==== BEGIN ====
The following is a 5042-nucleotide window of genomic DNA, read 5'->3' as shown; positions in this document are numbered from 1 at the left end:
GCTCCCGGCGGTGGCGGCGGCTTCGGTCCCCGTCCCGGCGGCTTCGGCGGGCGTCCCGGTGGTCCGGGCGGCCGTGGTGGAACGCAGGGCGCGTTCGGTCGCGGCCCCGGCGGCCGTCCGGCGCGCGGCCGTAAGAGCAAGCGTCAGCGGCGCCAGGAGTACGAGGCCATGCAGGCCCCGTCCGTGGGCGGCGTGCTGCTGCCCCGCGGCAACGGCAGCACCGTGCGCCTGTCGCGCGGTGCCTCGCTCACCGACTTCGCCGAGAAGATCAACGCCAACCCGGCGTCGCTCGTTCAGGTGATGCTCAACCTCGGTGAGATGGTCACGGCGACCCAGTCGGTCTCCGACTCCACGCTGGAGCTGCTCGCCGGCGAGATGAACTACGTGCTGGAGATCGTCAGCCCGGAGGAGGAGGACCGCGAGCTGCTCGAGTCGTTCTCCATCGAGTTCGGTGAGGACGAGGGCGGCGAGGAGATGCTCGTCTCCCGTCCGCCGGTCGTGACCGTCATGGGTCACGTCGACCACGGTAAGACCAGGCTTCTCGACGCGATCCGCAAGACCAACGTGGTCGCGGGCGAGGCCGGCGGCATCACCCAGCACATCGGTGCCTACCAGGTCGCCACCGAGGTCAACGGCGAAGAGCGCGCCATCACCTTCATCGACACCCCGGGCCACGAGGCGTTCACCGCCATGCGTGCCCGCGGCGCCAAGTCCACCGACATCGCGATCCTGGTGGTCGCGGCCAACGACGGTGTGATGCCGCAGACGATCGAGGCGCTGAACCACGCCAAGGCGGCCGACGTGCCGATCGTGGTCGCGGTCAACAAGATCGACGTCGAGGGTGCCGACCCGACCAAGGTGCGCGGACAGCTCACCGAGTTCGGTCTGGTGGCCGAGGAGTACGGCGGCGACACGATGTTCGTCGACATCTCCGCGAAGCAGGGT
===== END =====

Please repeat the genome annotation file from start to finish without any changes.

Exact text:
The following is a 5042-nucleotide window of genomic DNA, read 5'->3' as shown; positions in this document are numbered from 1 at the left end:
GCTCCCGGCGGTGGCGGCGGCTTCGGTCCCCGTCCCGGCGGCTTCGGCGGGCGTCCCGGTGGTCCGGGCGGCCGTGGTGGAACGCAGGGCGCGTTCGGTCGCGGCCCCGGCGGCCGTCCGGCGCGCGGCCGTAAGAGCAAGCGTCAGCGGCGCCAGGAGTACGAGGCCATGCAGGCCCCGTCCGTGGGCGGCGTGCTGCTGCCCCGCGGCAACGGCAGCACCGTGCGCCTGTCGCGCGGTGCCTCGCTCACCGACTTCGCCGAGAAGATCAACGCCAACCCGGCGTCGCTCGTTCAGGTGATGCTCAACCTCGGTGAGATGGTCACGGCGACCCAGTCGGTCTCCGACTCCACGCTGGAGCTGCTCGCCGGCGAGATGAACTACGTGCTGGAGATCGTCAGCCCGGAGGAGGAGGACCGCGAGCTGCTCGAGTCGTTCTCCATCGAGTTCGGTGAGGACGAGGGCGGCGAGGAGATGCTCGTCTCCCGTCCGCCGGTCGTGACCGTCATGGGTCACGTCGACCACGGTAAGACCAGGCTTCTCGACGCGATCCGCAAGACCAACGTGGTCGCGGGCGAGGCCGGCGGCATCACCCAGCACATCGGTGCCTACCAGGTCGCCACCGAGGTCAACGGCGAAGAGCGCGCCATCACCTTCATCGACACCCCGGGCCACGAGGCGTTCACCGCCATGCGTGCCCGCGGCGCCAAGTCCACCGACATCGCGATCCTGGTGGTCGCGGCCAACGACGGTGTGATGCCGCAGACGATCGAGGCGCTGAACCACGCCAAGGCGGCCGACGTGCCGATCGTGGTCGCGGTCAACAAGATCGACGTCGAGGGTGCCGACCCGACCAAGGTGCGCGGACAGCTCACCGAGTTCGGTCTGGTGGCCGAGGAGTACGGCGGCGACACGATGTTCGTCGACATCTCCGCGAAGCAGGGT